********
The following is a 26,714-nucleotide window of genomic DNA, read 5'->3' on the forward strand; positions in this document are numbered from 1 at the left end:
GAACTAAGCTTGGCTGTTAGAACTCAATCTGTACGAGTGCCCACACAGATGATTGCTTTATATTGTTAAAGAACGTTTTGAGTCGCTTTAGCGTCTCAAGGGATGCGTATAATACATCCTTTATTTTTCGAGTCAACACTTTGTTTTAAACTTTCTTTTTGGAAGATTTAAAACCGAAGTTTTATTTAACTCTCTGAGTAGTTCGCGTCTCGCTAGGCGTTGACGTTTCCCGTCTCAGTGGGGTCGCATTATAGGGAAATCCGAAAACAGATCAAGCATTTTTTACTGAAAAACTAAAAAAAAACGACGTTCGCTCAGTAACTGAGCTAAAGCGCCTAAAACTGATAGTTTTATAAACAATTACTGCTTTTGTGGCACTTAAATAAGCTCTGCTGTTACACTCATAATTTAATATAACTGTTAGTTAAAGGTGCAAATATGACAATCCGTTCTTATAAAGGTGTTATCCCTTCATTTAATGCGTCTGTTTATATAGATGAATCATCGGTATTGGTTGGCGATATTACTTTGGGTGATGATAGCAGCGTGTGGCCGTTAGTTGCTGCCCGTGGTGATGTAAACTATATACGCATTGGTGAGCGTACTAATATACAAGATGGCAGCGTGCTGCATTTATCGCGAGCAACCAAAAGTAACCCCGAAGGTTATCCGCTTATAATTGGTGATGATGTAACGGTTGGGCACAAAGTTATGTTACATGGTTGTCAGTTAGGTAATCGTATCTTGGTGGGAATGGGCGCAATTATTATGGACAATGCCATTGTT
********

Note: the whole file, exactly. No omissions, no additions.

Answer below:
The following is a 26,714-nucleotide window of genomic DNA, read 5'->3' on the forward strand; positions in this document are numbered from 1 at the left end:
GAACTAAGCTTGGCTGTTAGAACTCAATCTGTACGAGTGCCCACACAGATGATTGCTTTATATTGTTAAAGAACGTTTTGAGTCGCTTTAGCGTCTCAAGGGATGCGTATAATACATCCTTTATTTTTCGAGTCAACACTTTGTTTTAAACTTTCTTTTTGGAAGATTTAAAACCGAAGTTTTATTTAACTCTCTGAGTAGTTCGCGTCTCGCTAGGCGTTGACGTTTCCCGTCTCAGTGGGGTCGCATTATAGGGAAATCCGAAAACAGATCAAGCATTTTTTACTGAAAAACTAAAAAAAAACGACGTTCGCTCAGTAACTGAGCTAAAGCGCCTAAAACTGATAGTTTTATAAACAATTACTGCTTTTGTGGCACTTAAATAAGCTCTGCTGTTACACTCATAATTTAATATAACTGTTAGTTAAAGGTGCAAATATGACAATCCGTTCTTATAAAGGTGTTATCCCTTCATTTAATGCGTCTGTTTATATAGATGAATCATCGGTATTGGTTGGCGATATTACTTTGGGTGATGATAGCAGCGTGTGGCCGTTAGTTGCTGCCCGTGGTGATGTAAACTATATACGCATTGGTGAGCGTACTAATATACAAGATGGCAGCGTGCTGCATTTATCGCGAGCAACCAAAAGTAACCCCGAAGGTTATCCGCTTATAATTGGTGATGATGTAACGGTTGGGCACAAAGTTATGTTACATGGTTGTCAGTTAGGTAATCGTATCTTGGTGGGAATGGGCGCAATTATTATGGACAATGCCATTGTT